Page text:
The Brief & Shooting Challenges

The folks at TBWA Singapore came up with a series of films for Michelin that would portray not-so-famous racing drivers that shared a common characteristic: at some point in their lives, all of them had to overcome a handicap that regular drivers didn’t have to. And all of them managed to do so with passion, effort, and determination; being a fighter inside and outside the racing track. Little I did know at that time about one of those drivers and his amazing history.

Two were the main challenges I remember facing in this project. None of them related to creativity. First one. 45C (113F) ambient temperature at any time of the day, 90% humidity. Welcome to Singapore. Without a doubt one of the two most physically demanding shootings I’ve ever been. The other being that one at -40C in Inner Mongolia that almost killed one of my producers.

Anyway, at that temperature, funny things can happen both to you as a foreign director and also the cameras. The camera’s internal temperature rise to “egg cooking” levels, tends to reset randomly and you have to keep it cool wrapping bags of ice around it. The same happens to your brain. In my case, I remember feeling like Martin Sheen in Apocalypse Now, soaked in sweat, barefoot in the jungle against the advice of my first AD. A mix of exhilaration and brain damage that caused amusement among the local crew.

Secondly, there was this surreal moment, which topped off and already surreal production, in which we had to stop the shooting because the King of Malaysia had decided to drop by, say hello, and drive himself a bit “because he is the King and he can do whatever the fuck he wants” [sic.]. So we waited for the King to do his royal thing and after one hour, invested in recording voice over, we resumed shooting Michael doing his Daredevil thing. Just another day in the life of a director.

A story of raw courage and determination

As part of its series “Passion for performance”, Michelin presents “Driving Emotions”, a collection of stories in which drivers explore their joys and fears in the racing track.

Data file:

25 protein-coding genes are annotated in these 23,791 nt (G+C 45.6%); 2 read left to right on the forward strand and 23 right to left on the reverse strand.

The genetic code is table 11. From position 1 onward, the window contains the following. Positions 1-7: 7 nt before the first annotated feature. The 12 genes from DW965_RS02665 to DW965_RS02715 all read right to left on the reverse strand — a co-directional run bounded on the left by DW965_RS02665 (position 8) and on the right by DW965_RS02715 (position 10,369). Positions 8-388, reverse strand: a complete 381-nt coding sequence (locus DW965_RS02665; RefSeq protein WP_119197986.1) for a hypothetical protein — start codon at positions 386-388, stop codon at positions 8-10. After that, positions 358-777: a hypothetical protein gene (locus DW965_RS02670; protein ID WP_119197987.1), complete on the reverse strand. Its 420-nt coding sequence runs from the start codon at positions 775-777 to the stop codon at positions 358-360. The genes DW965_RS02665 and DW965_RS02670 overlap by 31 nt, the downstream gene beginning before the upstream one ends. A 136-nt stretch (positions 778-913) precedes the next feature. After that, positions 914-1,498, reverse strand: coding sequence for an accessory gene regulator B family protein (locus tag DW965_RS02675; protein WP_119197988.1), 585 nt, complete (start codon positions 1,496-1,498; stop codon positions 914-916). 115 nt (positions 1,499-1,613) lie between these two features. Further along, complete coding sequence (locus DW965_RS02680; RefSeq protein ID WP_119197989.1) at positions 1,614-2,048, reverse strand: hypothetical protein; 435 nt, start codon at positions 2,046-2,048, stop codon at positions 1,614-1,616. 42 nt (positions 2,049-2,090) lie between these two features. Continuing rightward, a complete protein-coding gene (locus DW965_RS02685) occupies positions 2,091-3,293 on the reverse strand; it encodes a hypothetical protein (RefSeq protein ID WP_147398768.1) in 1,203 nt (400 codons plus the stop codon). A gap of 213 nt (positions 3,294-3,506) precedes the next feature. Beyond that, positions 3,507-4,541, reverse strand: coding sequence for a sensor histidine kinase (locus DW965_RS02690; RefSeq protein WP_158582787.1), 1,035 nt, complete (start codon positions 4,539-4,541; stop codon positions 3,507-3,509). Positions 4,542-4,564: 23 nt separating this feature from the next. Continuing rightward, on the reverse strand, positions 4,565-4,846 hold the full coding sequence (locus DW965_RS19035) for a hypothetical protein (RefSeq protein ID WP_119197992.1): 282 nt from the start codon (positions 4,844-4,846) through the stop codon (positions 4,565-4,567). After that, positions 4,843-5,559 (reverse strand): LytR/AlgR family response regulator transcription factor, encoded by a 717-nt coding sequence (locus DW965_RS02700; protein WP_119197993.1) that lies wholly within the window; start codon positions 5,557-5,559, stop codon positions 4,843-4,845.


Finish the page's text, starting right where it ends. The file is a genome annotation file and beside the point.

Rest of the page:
The story of Michael Newman stands above them all. Born blind, Michael could have chosen to have a quiet life. Instead, he decided to be a racing driver. At first, he was met with skepticism, but his determination to succeed proved everyone who doubted him wrong. Today Michael holds 7 Guinness World Records for being the fastest blind man on Earth.

The backstory

In my professional career, there have been projects that for one way or the other had an especial impact on me, personally.

This was one of those. When I knew about Michael I just couldn’t believe his story. How on hearth a blind man gets even allowed to drive a racing car, and furthermore, race on it? There had to be a catch. A trick, something that made that possible.

But then I met and interviewed him. He was for real. A kind, approachable, inspiring person. Somebody who decided that he didn’t want to have a job meant for blind people because he was blind. He wanted to try what he dreamed of. Racing. Among all things he could have chosen, we wanted to f*****g race.

And there was no trick. The only aid he had was a beep that Michael would hear if he was getting too close to the limit of the track. Although at 200kph, there’s little you can do if you already hear that beep. He really didn’t need it. Michael had learned to drive and keep the car on track because of touch,  hear and memory. A real-world Daredevil. He would walk the track, feel the track, map it in his mind to the last corner. Then he would drive. Slow at first. Faster once he knew how the car behaved. Then he would say “I’m going in” through radio. That’s the moment we would all keep our breath and he would press the accelerator to put the car at 200 plus KPH. While turning blue, we would see him go for a full lap or two until he would stop the car at the paddock, get out of it, and laugh like a kid that just did something naughty.

To this day, I think I’ve never seen something that baffled me that much. The brain doesn’t compute what you see happening and what you know is happening. A blind man crossing the finish line at 250KPH. But also an example of perseverance, of ingenuity and passion. A good damn hero.

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